Sandows cold brew at Water Lane Coffee, Canterbury. Source: DWD.
Sandows cold brew at Water Lane Coffeehouse, Canterbury. Source: DWD.

Admittedly, the word ‘successful’ is a modest representation of the last 12 months that Hugh and his business partner, Luke Suddards, have had. In February they launched an equity-based crowd funding campaign via Crowdcube, reaching 124% of their target £100,000 in just 53 hours. Hugh explained that in just 48 hours they had sent out over 100 copies of their business plan: “It was a crazy couple of days, and a bit of a strain on our internet! What was most surreal was that some people were investing without even seeing our business plan, I mean that’s just awesome.”

Most recently Luke & Hugh launched a tasty collaboration with Fourpure Brewery. The coffee pale ale, Morning Moon, was premiered at Fourpure Brewery HQ last Saturday (18/04), selling over 50 litres in just four hours. Their exploration into the boundaries of cold brew will continue at this years London Coffee Festival, where they will be serving both the nitrogenated version of their cold brew (currently available on draught at White Lyan, Hoxton Road) as well as cold brew G&Ts.

The Sandows bar. Source: Sandows London.
The Sandows bar. Source: Sandows London.

To see a full Sandows stocklist, click here. For tickets to this years London Coffee Festival, click here.

Sandows London Twitter feed.

Sandows London Instagram feed.

Rooibos, lemon & mint iced tea

Rooibos iced tea. Source: DWD.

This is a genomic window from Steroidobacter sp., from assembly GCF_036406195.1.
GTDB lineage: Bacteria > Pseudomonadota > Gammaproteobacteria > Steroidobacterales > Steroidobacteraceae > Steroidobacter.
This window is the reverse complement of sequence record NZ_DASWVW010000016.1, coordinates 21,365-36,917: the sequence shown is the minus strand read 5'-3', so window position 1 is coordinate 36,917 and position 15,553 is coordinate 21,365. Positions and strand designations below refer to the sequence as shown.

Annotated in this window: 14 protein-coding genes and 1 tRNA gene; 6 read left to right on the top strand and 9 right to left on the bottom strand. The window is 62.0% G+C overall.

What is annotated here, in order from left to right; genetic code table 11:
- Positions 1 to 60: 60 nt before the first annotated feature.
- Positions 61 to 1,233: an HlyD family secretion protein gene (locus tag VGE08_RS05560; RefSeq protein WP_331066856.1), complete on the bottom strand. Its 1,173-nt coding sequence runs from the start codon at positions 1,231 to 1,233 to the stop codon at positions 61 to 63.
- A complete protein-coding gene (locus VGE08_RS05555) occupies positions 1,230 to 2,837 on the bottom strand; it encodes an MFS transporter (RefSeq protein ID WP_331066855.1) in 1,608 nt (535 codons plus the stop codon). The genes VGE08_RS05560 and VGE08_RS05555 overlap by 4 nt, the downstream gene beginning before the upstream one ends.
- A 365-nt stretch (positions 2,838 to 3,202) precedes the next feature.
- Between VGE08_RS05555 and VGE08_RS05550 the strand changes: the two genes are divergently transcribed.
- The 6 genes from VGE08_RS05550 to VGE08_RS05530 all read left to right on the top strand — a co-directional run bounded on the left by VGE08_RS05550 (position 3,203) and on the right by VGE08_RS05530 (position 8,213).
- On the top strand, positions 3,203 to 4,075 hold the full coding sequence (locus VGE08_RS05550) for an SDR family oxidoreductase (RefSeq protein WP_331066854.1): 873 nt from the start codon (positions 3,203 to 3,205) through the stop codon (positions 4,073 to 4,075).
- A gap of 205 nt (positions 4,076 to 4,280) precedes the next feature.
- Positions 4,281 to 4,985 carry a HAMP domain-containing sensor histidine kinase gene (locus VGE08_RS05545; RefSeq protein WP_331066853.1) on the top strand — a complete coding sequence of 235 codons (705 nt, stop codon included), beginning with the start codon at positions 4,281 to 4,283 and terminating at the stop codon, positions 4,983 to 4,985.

Rooibos iced tea. Source: DWD.

Recent warm weather (as well as plans to fly across the pond) have had me dreaming of all things light, cool and refreshing. Following on from my recent southern food obsession, I decided to try my hand at brewing iced tea.

Here rooibos tea not only provides a beautiful smoky flavour and ruby red aesthetic, but it’s naturally caffeine free.

It’s important to steep the tea for around 12 hours, and once brewed it will keep in the fridge for at least 4 days.

Serves 4

100g granulated sugar

1.2kg water

2 lemons, sliced

1 bunch of mint, roughly chopped, plus 4 small sprigs to serve

60g loose leaf rooibos tea, or 3 rooibos tea bags

Method: In a large container or bowl, add the rooibos tea and 1kg (1l) of the water. Allow to brew for at least 12 hours, covered, in the fridge.

Add the sugar, 1 lemon, mint and the 200g of remaining water into a small saucepan. Over a medium heat, stir continuously until the sugar has dissolved. Once dissolved, bring the syrup to a rolling boil and simmer for 10 minutes, until it reaches the consistency of olive oil.

Pass the syrup through a sieve into a sterilised, sealable bottle, using the back of a wooden spoon to push all of the liquid from the lemon and mint leaves (which will be quite mushy) through. This will keep for up to two weeks in the fridge.

To serve, use a ratio of 1:4 syrup to brewed tea. Add the syrup over crushed ice and stir. Add the iced tea and top up with ice if required. Serve with half a slice of lemon and a sprig of mint.

Pulled pork: from (Boston) butt to bun

Pulled pork. Source: BS' In the Kitchen
Pulled pork. Source: BS’ In the Kitchen

My relationship with pulled pork has not always been one of love and desire. My first encounter with the American taste sensation unfortunately came just hours before a week-long bout of sickness. For days I was confined to my bed, cursing and blindly laying the blame at the trotters of barbecued pork.

Two years on, and what had started as a food trend has now established firm foundations in Britain’s food culture, we even voted it our favourite flavour. But why? There are dozens of dishes loved by Americans that never even make it across the Atlantic, so why pulled pork?